4 of Cups: #metoo and the Ocean’s Hand

My card today was the 4 of Cups: an anguish card. I’ve normally seen it as a trivial argument. Today, not so much. On social media, we’re all talking about #metoo.

I thought about listing all of my #metoo stories. I’ve been grabbed in the crotch and slapped on the butt by strangers…and friends…and co-workers. When I’ve complained, people told me I was a “femi-nazi” or a bitch. I’ve had men sensually rub my shoulders, removing clothing, and when I’ve resisted, insist, “I’m just affectionate with my women friends!”

I have more stories. I have worse stories. I don’t feel like telling them.

The story in my head today isn’t the worst of them. A man wasn’t even the cause.

It was the weekend I turned 17. A friend’s mother took me and three of my friends (one girl, two boys) to the coast for my birthday. She rented a hotel room. My parents didn’t want me to go, but I insisted. I was in teenaged love with one of the boys and would do anything to spend time with him.

The first couple of days were fun. We made s’mores at a campfire on the beach. I opened presents on my birthday night. The boys gave me porn, of course. They were eighteen and could buy it. My friend’s mother laughed when I opened it. She seemed so cool–completely unfazed by the things we said and did that made all the other parents irritated or angry.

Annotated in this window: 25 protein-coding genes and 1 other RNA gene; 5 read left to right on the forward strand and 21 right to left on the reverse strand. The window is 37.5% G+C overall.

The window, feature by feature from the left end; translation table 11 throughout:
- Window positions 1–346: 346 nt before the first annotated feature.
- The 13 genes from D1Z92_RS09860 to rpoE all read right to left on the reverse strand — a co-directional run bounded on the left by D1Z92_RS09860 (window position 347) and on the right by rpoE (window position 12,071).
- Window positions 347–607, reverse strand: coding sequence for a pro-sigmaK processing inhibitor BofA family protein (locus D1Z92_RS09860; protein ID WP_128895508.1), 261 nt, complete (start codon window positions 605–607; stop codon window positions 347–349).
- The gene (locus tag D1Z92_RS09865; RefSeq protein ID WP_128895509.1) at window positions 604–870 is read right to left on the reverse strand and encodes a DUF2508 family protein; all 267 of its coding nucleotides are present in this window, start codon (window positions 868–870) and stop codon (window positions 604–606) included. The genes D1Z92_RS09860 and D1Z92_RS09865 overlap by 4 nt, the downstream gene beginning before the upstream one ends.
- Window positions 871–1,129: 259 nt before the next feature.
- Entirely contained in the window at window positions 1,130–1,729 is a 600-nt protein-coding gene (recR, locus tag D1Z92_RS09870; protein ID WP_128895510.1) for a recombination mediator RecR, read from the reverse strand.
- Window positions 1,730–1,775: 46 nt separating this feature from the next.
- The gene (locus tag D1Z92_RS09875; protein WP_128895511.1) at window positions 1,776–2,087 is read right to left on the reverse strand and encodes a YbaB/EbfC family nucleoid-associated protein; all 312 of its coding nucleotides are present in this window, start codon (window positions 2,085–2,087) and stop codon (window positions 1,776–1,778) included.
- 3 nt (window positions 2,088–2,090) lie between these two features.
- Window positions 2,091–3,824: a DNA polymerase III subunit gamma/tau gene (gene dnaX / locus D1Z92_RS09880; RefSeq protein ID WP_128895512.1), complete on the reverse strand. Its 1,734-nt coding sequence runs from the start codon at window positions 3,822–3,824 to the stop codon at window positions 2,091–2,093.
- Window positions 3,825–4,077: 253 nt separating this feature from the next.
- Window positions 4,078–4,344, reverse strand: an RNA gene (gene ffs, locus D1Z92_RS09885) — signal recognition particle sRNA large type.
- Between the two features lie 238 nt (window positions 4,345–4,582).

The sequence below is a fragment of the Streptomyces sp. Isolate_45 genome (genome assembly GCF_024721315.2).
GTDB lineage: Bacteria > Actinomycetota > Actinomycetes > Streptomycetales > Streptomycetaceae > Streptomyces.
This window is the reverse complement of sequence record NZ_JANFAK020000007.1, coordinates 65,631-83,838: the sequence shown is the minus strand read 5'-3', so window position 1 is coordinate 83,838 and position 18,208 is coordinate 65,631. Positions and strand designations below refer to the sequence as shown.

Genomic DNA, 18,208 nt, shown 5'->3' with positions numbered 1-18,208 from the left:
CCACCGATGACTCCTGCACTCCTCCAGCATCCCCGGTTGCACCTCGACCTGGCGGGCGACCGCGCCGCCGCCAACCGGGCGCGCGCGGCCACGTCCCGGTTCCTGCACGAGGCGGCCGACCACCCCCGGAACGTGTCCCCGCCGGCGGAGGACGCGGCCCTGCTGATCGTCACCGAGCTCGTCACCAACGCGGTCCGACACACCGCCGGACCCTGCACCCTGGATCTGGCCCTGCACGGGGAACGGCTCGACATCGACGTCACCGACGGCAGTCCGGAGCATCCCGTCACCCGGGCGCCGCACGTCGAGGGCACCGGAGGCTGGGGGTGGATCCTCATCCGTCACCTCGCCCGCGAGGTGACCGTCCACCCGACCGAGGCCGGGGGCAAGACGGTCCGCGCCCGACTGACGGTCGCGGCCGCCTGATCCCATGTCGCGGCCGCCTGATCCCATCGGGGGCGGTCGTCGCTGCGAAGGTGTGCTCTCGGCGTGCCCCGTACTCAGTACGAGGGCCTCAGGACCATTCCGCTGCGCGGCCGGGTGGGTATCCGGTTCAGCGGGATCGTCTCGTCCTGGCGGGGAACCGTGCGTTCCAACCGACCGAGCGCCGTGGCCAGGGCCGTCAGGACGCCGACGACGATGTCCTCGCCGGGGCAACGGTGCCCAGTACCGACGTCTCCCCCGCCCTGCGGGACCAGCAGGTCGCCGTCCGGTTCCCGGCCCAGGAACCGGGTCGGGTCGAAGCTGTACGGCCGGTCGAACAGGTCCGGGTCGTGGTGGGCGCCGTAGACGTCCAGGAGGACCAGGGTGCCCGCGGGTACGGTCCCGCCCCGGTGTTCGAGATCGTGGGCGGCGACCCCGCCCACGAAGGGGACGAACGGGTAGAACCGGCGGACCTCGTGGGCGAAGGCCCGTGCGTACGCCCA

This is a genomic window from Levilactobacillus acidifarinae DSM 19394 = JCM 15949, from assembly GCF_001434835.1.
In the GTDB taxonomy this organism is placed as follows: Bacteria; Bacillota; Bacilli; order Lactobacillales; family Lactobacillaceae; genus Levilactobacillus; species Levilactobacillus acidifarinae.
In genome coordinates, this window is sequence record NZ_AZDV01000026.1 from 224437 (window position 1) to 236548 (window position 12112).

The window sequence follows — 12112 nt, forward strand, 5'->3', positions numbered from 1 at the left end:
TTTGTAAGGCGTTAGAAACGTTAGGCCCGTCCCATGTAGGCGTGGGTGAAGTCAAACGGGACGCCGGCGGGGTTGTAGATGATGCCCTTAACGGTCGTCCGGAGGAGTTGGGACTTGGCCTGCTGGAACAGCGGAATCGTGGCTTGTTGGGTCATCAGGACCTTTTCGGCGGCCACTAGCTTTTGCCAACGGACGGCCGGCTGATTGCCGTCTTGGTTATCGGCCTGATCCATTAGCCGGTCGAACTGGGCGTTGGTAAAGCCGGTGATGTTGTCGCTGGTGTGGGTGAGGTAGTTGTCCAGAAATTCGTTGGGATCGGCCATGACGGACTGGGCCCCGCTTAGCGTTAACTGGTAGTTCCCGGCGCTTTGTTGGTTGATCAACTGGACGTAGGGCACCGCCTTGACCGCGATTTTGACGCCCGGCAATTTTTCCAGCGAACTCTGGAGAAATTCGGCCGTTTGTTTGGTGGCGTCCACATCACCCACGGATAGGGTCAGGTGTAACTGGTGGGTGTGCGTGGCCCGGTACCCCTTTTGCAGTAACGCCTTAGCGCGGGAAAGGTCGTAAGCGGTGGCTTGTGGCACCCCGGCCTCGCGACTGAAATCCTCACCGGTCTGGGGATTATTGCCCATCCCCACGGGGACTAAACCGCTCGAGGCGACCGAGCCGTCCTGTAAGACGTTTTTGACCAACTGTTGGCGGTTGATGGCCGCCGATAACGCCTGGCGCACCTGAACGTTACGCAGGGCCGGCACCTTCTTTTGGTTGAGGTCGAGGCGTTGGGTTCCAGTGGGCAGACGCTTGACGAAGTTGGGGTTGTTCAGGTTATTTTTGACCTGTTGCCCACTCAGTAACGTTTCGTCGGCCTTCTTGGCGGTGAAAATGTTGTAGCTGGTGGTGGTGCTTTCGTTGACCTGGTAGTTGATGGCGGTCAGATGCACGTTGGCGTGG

The boy I teen-loved: “Allen.” I’d crushed on him for two years and we’d finally dated earlier that year. He broke it off after a couple of weeks, but I thought he would change his mind. My friend’s mother said he told her that I was the most beautiful girl at our school. She wouldn’t have lied to me. He must have said it. He must have liked me.

On our last night at the beach, the mom wanted to play a game. She brought out two blindfolds. She had me and her daughter put them on. Then, she announced that the boys would kiss us, but we wouldn’t know who it was. Tongues and all. Blindfolded, we each made out with the boys while she watched. I swore I would know Allen’s kiss because what we had was special, but I couldn’t tell the boys apart. Then, she told we girls to take the blindfolds off and put them on the boys. We kissed the boys while, again, she watched.

Then, we were all supposed to talk about it.

She tried to make a point. Her priest had led her and some kids through this exercise back when she was in youth group. It was something about not having casual sex…I think? Blindfolded it didn’t mean anything? I guess?

I felt weird. The boys talked about having lost their virginities, both to girls they loved. I was still technically a virgin, but up until that point, Allen was the “furthest” sexually I’d gone with anyone. Allen talked about having been in love, with a couple of girls. I don’t remember what he said that clued me into that I wasn’t one of them, but I knew. I’d done things with him I’d been afraid to do with anyone else and I wasn’t special to him. Was I just a blindfold experience?

I also don’t remember what specifically upset the girl friend, but she cried. The boys got nervous. They left to get Diet Coke. I left, too. I wanted to leave the hotel. I wanted to go back to Portland. It was late at night and I thought I’d be in more trouble if I called my parents to come and get me. They told me I shouldn’t go–that they wanted to spend my birthday with me. I’d chosen these friends over them and I hated myself for it.  I ran into the boys in the hall coming back with sodas.